- Initial beverage order when table is sat (how should this be handled, every time in the same way, to ensure that no sales are missed at this critical point in dining, when all the research proves that this is the moment when the majority of incremental beverage business is lost),
- Service of water and mineral water,
- Delivering drinks, glasses and bottles to tables,
- Service of wines BTG,
- Recommending wines, and promoting food-wine matches,
- Matching glasses to different wines,
- Presenting and serving wines,
- Responses to diner queries over wine quality,
- Decanting practice and policies,
- Where bottles are left, and subsequent topping up standards,
- Clearing empty bottles and glasses,
- Service of the same and different subsequent wines, fresh glasses policies,
- Service of dessert wines (what we have described in other articles as "the black hole of lost opportunity in beverage sales" - pure suggestion selling, and so easy to enforce a uniform approach and language that can reap additional tens of thousands of dollars of increased revenue over a year, and genuinely enhance customer satisfaction),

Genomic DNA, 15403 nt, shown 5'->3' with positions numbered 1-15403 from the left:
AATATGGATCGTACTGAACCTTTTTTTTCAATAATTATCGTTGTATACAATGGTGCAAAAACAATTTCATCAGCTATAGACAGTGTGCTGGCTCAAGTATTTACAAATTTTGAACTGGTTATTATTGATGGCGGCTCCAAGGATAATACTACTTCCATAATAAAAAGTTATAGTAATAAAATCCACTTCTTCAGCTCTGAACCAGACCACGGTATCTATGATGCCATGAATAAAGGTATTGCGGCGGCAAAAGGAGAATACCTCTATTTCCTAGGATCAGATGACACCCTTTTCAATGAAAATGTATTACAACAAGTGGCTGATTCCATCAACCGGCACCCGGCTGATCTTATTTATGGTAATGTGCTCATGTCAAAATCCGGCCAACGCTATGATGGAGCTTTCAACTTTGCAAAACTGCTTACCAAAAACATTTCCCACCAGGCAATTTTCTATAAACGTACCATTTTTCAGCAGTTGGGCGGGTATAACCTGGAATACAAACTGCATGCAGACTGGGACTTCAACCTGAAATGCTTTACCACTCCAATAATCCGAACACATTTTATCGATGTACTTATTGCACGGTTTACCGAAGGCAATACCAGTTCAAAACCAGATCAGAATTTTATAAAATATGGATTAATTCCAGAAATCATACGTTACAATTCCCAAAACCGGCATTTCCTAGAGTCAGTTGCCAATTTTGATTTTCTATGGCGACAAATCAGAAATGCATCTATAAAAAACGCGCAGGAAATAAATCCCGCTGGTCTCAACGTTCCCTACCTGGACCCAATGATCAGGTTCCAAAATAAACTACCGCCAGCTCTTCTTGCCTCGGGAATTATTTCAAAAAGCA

Service of post-prandial liqueurs and fine spirits (ditto)… And that's just beverage service systems and procedures. Food service, order taking and so on, will require a list of similar length. And so will incidental aspects of greeting and leave-taking, discarded napkins, customer requests or complaints… The list goes on.
From fine dining to casual snacking, systems should be relevant to establishment, staff competence and diner expectations. But what should be uniform on any particular floor, must stay uniform each service, especially across the turnover of staff. The list above is the what of the well-oiled service machine. Now for the why and the how - especially as regards psychological ramifications for the generation filling a majority of service gigs these days, Millennials.
Special Snowflakes or Efficient Cogs?
The best approach to systems won't work with Millennials if it's imposed by decree or as caprice. Any parents of Millennials out there will be well familiar with the effectiveness (read - very little to almost none) of instituting a rule because "I know best" or "I said that's how it's going to be".
The generation that knows only one thing about its own mind - that it knows best - bridles at anything suggesting arbitrary rules from elders. Uniformity still needs to be imposed, but is best done by giving rational reasons for why this or that standard is demanded.
"Research has overwhelmingly proved that not treating the pre-dinner drink order in the right way loses thousands of sales a year…"
"This approach has been designed to combine customer satisfaction with increased spend…"
"We've tried a number of other ways, and nothing else came close to working as well…"